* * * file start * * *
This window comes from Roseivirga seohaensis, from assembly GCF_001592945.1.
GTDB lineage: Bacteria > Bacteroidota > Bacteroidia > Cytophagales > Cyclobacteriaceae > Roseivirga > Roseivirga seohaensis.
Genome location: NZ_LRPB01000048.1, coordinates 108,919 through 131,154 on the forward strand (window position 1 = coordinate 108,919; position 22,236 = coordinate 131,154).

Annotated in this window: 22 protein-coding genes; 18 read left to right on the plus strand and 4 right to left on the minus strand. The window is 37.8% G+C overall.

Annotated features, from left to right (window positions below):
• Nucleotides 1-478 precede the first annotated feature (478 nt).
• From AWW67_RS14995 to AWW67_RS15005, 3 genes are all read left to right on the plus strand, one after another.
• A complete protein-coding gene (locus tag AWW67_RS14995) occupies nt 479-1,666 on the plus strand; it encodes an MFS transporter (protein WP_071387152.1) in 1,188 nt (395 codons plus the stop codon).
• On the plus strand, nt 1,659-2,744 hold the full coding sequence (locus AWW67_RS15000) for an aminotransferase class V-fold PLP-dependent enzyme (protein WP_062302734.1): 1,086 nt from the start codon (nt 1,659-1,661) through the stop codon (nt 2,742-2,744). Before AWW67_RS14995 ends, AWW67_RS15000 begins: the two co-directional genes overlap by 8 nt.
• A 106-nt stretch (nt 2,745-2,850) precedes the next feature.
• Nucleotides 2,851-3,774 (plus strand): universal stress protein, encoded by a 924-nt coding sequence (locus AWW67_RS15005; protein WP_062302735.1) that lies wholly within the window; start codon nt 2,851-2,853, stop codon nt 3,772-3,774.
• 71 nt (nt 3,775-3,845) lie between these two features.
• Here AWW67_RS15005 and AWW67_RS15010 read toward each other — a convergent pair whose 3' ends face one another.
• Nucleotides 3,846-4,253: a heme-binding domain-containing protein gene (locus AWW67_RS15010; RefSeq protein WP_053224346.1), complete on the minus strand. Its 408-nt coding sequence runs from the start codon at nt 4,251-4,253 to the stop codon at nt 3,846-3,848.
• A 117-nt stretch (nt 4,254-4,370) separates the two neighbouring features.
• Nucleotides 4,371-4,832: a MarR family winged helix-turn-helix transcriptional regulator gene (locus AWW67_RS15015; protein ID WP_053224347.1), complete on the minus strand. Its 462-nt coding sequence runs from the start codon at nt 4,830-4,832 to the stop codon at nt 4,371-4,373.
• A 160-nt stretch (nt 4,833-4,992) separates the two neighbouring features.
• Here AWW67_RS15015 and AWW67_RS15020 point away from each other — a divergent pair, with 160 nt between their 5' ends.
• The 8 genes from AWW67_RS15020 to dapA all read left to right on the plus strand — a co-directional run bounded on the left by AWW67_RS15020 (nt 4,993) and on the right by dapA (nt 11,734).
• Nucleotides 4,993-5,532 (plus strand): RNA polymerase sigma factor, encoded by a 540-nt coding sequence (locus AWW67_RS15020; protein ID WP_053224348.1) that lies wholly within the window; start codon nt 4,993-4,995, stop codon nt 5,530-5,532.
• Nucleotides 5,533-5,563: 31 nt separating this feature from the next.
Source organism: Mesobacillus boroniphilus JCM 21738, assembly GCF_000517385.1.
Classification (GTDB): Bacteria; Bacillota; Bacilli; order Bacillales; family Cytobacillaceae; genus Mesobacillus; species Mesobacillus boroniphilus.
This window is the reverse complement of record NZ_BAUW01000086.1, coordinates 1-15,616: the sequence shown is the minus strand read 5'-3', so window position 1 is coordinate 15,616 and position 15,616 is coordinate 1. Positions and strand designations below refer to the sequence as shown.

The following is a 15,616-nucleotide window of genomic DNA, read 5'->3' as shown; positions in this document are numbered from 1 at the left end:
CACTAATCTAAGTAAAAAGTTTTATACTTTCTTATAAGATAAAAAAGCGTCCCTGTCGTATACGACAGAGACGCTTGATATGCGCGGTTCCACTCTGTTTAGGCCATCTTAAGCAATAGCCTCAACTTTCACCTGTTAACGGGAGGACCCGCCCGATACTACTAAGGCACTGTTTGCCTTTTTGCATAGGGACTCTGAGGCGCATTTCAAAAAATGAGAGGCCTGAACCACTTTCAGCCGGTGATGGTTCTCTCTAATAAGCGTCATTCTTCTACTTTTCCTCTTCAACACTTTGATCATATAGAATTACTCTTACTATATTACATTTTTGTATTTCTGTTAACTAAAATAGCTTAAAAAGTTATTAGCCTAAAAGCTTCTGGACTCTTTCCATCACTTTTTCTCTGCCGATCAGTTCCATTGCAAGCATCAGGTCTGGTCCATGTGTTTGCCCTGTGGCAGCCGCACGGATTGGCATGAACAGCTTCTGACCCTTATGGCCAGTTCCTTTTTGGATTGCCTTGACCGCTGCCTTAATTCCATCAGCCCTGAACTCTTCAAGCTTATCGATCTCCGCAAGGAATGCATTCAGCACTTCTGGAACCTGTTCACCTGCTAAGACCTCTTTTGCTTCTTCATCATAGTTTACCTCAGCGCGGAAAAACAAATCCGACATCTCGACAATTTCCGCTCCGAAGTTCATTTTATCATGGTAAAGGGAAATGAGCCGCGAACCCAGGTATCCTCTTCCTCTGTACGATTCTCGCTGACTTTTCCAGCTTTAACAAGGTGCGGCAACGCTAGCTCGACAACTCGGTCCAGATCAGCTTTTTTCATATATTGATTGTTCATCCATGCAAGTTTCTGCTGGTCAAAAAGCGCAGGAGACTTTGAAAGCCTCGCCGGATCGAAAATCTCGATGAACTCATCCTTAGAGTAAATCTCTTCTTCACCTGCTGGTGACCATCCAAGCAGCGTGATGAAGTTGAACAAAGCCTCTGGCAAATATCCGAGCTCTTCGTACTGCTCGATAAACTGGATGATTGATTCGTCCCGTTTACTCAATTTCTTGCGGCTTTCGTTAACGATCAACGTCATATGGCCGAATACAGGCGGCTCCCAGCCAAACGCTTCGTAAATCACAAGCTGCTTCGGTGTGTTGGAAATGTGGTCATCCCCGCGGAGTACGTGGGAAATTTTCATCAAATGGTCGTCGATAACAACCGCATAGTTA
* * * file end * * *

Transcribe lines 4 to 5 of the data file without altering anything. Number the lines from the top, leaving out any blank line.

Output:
Annotated in this window: 22 protein-coding genes; 18 read left to right on the plus strand and 4 right to left on the minus strand. The window is 37.8% G+C overall.

Annotated features, from left to right (window positions below):